Costello syndrome is a rare genetic disorder that affects various parts of the body. Delayed physical and mental development are the most distinguishing characteristics of the condition.
Further complications can develop, such as the development of malignant and nonmalignant tumors, heart defects, and abnormal heart muscle growth. Common heart problems include hypertrophic cardiomyopathy, which is an enlargement of the heart that weakens the heart muscle, abnormal heart beats, or arrhythmia, and other structural defects.
Costello syndrome affects an estimated 350 people worldwide, but there may be more cases that are undiagnosed.
Costello syndrome was discovered in 1977 by a pediatrician from New Zealand called Dr. Jack Costello.
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Signs and symptoms of Costello syndrome
Most of the signs of Costello syndrome are not noticeable at birth, but they appear as a child starts to grow.
The birth weight of a child with Costello syndrome is usually normal or a little above average, but they will grow at a slower rate than most children.
Some of these symptoms are:
A person with Costello syndrome may have a higher than average birth weight, but most symptoms do not appear until later.
- Short height and slow growth
- Cognitive deficiency
- Flatter nasal bridge
- Curly hair
- Difficulty sucking
- Large head
- Loose skin
- Low ears, thick earlobes, or both
- Thicker lips than usual
- The surface of face feels rough
- Dark Pigmentation on skin
- Heart problems, including abnormal heart rhythm.
Two other genetic conditions that have similar symptoms to Costello syndrome are Noonan syndrome and cardiofaciocutaneous syndrome (CFC). The overlapping symptoms make it harder to diagnose Costello syndrome during infancy.
Causes of Costello syndrome
Costello syndrome is a genetic disorder that is caused by mutations in the HRAS gene. This is the gene that instructs the body to produce a protein known as H-Ras. H-Ras aids cell growth and division.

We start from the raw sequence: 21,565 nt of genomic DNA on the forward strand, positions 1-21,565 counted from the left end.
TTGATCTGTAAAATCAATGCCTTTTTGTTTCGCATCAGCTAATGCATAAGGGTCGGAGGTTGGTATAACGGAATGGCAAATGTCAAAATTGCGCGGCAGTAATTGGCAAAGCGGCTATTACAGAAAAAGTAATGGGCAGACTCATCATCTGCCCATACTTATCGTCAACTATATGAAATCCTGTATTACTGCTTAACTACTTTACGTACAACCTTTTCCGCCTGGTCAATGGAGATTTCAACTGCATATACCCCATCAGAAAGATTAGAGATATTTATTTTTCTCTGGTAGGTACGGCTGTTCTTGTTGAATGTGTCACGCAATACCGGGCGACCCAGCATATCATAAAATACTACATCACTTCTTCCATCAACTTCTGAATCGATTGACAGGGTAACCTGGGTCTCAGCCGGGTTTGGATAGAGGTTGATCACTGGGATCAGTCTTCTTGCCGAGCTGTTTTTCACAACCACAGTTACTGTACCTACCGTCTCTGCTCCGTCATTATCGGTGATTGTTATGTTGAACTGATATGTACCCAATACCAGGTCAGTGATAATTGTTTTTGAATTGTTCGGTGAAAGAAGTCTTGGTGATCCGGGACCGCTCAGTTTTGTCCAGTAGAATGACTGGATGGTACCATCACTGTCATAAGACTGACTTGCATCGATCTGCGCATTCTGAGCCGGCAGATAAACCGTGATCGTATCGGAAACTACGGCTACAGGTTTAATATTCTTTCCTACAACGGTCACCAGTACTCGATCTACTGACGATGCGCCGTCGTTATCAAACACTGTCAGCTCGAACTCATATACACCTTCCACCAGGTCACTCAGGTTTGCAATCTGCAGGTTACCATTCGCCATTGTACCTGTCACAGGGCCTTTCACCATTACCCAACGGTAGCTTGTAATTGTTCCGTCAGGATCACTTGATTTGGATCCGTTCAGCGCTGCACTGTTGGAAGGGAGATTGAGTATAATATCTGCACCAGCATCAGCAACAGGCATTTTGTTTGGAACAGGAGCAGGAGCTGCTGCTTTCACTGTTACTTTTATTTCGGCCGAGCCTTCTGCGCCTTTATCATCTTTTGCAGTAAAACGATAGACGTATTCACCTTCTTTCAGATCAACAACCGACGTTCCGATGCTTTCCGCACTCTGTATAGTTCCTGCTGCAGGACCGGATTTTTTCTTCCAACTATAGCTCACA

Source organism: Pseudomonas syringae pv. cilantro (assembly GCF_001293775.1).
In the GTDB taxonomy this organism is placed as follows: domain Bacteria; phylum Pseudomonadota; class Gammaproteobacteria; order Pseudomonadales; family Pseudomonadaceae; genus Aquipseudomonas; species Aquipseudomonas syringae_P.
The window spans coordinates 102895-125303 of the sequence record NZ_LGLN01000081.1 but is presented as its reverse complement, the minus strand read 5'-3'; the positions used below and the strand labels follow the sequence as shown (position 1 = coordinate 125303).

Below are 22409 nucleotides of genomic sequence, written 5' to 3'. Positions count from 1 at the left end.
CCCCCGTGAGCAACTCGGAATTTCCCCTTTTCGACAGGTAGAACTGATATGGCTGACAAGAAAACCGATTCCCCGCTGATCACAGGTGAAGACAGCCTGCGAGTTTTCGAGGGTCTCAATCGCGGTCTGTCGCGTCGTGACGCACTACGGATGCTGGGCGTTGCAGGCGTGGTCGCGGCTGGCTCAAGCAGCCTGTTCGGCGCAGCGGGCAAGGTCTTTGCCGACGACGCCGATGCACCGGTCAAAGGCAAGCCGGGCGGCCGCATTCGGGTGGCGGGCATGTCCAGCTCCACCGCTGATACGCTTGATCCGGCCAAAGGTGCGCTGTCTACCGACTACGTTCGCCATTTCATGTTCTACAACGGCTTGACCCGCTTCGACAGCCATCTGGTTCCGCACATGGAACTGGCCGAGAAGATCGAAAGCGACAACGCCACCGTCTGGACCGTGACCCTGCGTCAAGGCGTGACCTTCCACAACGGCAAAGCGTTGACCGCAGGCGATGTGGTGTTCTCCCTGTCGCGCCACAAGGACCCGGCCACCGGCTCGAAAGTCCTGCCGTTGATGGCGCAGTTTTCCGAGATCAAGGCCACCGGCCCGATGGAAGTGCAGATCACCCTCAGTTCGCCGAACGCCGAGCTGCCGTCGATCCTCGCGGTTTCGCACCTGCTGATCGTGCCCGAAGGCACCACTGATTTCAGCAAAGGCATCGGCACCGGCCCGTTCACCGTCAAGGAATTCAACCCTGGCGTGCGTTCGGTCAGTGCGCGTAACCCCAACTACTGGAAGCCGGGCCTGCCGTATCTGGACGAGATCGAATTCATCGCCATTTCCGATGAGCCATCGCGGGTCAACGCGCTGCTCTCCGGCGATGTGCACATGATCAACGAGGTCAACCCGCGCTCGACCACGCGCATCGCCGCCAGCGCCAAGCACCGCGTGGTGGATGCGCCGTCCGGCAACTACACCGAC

The HRAS gene mutations that occur in Costello syndrome cause cells to grow and divide all the time, not only when they have been instructed to do so.
This can lead to both cancerous and noncancerous tumor growth, and probably underlies the other symptoms.
In Costello syndrome, the HRAS gene mutation can also have a negative effect on the production of elastic fibers in tissue.
Elastic fibers are vital to structures such as the lungs, skin, and large blood vessels, such as the aorta.
The fibers are important for keeping hair and skin strong and preventing early breakage and for maintaining the integrity and strength of blood vessels and lung tissue.
Only one copy of the mutated HRAS gene needs to be inherited in order for Costello syndrome to develop. This type of gene inheritance is referred to as autosomal dominant.
Most cases of Costello syndrome stem from new mutations where there is no family history of the condition.
How is Costello syndrome diagnosed?
After looking for physical signs of Costello syndrome, a doctor will look for a mutation in the HRAS gene.
There are two stages involved in the diagnosis of Costello syndrome.
First, the physician will assess the child's height, the size of the head, and birth weight.
The next stage involves molecular genetic testing. Sequence analysis is carried out on the HRAS gene to see if there is a mutation that relates to Costello syndrome.
Treatment for Costello syndrome
There is no cure for Costello syndrome, nor any specific treatment, but aspects of the syndrome, for example hypertrophic cardiomyopathy, can be treated specifically.
Ways of helping the individual to manage the condition include:
- Helping a child to overcome feeding difficulties during infancy
- Treatments for heart problems
- Providing special education
An effective way of treating the condition at a genetic level is currently being researched.
Medications that could help treat Costello syndrome include lovastatin. A study of children with Costello syndrome and similar disorders, lovastatin was shown to improve verbal and nonverbal memory and visual attention.
As Costello syndrome is not a common condition, there are few test subjects for clinical trials. Therefore, only one medication can be tested effectively at any time. This, together with the need to raise research funding, means that it could be some before an effective treatment is brought onto the market.